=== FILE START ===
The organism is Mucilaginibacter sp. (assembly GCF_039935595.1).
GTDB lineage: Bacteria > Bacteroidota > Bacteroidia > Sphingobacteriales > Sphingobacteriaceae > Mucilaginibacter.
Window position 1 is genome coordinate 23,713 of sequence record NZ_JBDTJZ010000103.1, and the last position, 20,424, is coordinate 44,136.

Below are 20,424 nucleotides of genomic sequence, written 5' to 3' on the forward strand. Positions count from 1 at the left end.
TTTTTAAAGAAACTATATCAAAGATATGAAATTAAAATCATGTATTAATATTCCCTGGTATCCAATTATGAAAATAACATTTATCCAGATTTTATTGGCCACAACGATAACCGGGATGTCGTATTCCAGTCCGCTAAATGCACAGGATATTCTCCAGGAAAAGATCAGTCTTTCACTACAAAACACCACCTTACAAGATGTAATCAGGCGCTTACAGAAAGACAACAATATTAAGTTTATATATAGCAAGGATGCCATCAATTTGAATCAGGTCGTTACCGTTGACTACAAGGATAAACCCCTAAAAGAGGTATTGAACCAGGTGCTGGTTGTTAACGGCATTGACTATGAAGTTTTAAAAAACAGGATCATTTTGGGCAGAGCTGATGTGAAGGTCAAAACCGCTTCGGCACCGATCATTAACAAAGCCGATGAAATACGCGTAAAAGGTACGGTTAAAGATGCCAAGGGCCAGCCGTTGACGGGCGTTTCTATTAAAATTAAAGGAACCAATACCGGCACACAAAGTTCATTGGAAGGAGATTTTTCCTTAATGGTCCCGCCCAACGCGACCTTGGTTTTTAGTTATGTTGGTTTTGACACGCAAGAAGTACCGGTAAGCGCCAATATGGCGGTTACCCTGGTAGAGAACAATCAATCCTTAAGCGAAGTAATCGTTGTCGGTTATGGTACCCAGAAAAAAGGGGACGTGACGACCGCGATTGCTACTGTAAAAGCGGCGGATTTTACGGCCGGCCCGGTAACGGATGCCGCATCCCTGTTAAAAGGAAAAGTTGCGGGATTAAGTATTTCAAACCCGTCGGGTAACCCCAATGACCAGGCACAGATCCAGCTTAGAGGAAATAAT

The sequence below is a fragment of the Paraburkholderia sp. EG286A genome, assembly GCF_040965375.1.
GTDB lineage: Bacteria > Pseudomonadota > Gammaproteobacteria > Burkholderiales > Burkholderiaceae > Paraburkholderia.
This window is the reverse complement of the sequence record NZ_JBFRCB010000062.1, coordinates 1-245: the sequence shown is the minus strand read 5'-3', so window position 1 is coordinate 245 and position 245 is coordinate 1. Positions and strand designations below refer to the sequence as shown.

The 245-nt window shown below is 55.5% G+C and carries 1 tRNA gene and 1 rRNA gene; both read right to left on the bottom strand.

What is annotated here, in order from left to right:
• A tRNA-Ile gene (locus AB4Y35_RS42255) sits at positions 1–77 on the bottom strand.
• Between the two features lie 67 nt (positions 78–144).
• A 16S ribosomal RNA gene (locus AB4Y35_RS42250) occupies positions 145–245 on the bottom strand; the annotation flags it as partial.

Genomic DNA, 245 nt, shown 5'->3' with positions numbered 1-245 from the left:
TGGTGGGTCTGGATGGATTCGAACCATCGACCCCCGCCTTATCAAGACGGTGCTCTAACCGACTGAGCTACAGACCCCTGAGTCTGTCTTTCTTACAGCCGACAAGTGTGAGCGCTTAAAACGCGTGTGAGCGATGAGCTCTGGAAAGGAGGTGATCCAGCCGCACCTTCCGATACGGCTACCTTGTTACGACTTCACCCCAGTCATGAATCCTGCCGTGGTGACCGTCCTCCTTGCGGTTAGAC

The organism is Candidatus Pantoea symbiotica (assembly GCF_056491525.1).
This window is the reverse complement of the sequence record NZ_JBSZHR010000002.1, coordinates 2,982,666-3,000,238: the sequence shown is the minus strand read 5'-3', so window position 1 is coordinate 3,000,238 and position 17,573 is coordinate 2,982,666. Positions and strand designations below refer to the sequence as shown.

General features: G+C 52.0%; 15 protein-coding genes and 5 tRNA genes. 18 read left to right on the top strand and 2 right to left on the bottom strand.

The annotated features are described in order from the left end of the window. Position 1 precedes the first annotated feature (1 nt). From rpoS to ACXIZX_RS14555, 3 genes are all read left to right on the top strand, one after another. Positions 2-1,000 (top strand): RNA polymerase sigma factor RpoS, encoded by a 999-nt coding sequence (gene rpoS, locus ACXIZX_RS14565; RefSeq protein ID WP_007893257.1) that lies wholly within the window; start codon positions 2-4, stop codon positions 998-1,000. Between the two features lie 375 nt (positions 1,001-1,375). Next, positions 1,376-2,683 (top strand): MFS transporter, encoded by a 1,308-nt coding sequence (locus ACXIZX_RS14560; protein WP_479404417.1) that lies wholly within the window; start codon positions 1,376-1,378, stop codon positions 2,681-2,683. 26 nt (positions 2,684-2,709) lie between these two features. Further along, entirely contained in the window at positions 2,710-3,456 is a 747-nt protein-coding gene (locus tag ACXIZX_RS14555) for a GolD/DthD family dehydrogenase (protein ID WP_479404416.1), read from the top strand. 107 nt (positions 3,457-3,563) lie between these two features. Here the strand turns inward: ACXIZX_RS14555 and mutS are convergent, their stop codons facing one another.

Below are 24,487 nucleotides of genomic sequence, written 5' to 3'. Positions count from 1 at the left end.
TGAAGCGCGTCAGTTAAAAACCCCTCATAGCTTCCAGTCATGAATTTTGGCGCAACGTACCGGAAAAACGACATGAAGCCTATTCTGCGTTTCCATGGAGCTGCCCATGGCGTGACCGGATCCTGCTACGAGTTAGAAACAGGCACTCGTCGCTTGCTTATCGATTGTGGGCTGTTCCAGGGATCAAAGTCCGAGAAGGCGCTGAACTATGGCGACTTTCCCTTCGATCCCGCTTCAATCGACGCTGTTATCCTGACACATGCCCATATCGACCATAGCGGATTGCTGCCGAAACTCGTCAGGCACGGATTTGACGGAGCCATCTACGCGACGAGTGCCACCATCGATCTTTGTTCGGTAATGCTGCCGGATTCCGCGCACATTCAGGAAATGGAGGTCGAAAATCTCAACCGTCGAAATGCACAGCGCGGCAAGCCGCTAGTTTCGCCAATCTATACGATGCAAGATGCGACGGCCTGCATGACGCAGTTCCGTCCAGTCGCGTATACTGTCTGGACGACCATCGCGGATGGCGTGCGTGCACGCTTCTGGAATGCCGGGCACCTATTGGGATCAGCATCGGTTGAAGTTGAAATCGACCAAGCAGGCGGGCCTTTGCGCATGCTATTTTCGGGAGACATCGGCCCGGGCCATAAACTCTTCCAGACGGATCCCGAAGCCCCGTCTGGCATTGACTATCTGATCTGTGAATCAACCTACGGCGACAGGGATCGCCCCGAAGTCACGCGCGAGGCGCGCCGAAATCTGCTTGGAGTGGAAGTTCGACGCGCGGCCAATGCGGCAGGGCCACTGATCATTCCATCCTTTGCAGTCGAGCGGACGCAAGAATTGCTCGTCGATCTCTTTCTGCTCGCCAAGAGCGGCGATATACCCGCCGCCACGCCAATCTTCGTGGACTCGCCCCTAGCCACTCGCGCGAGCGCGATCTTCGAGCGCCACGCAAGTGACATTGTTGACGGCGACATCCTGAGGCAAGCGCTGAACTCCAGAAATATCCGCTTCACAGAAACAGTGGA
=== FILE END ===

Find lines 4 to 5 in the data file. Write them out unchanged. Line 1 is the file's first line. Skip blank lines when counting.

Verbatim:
Below are 20,424 nucleotides of genomic sequence, written 5' to 3' on the forward strand. Positions count from 1 at the left end.
TTTTTAAAGAAACTATATCAAAGATATGAAATTAAAATCATGTATTAATATTCCCTGGTATCCAATTATGAAAATAACATTTATCCAGATTTTATTGGCCACAACGATAACCGGGATGTCGTATTCCAGTCCGCTAAATGCACAGGATATTCTCCAGGAAAAGATCAGTCTTTCACTACAAAACACCACCTTACAAGATGTAATCAGGCGCTTACAGAAAGACAACAATATTAAGTTTATATATAGCAAGGATGCCATCAATTTGAATCAGGTCGTTACCGTTGACTACAAGGATAAACCCCTAAAAGAGGTATTGAACCAGGTGCTGGTTGTTAACGGCATTGACTATGAAGTTTTAAAAAACAGGATCATTTTGGGCAGAGCTGATGTGAAGGTCAAAACCGCTTCGGCACCGATCATTAACAAAGCCGATGAAATACGCGTAAAAGGTACGGTTAAAGATGCCAAGGGCCAGCCGTTGACGGGCGTTTCTATTAAAATTAAAGGAACCAATACCGGCACACAAAGTTCATTGGAAGGAGATTTTTCCTTAATGGTCCCGCCCAACGCGACCTTGGTTTTTAGTTATGTTGGTTTTGACACGCAAGAAGTACCGGTAAGCGCCAATATGGCGGTTACCCTGGTAGAGAACAATCAATCCTTAAGCGAAGTAATCGTTGTCGGTTATGGTACCCAGAAAAAAGGGGACGTGACGACCGCGATTGCTACTGTAAAAGCGGCGGATTTTACGGCCGGCCCGGTAACGGATGCCGCATCCCTGTTAAAAGGAAAAGTTGCGGGATTAAGTATTTCAAACCCGTCGGGTAACCCCAATGACCAGGCACAGATCCAGCTTAGAGGAAATAAT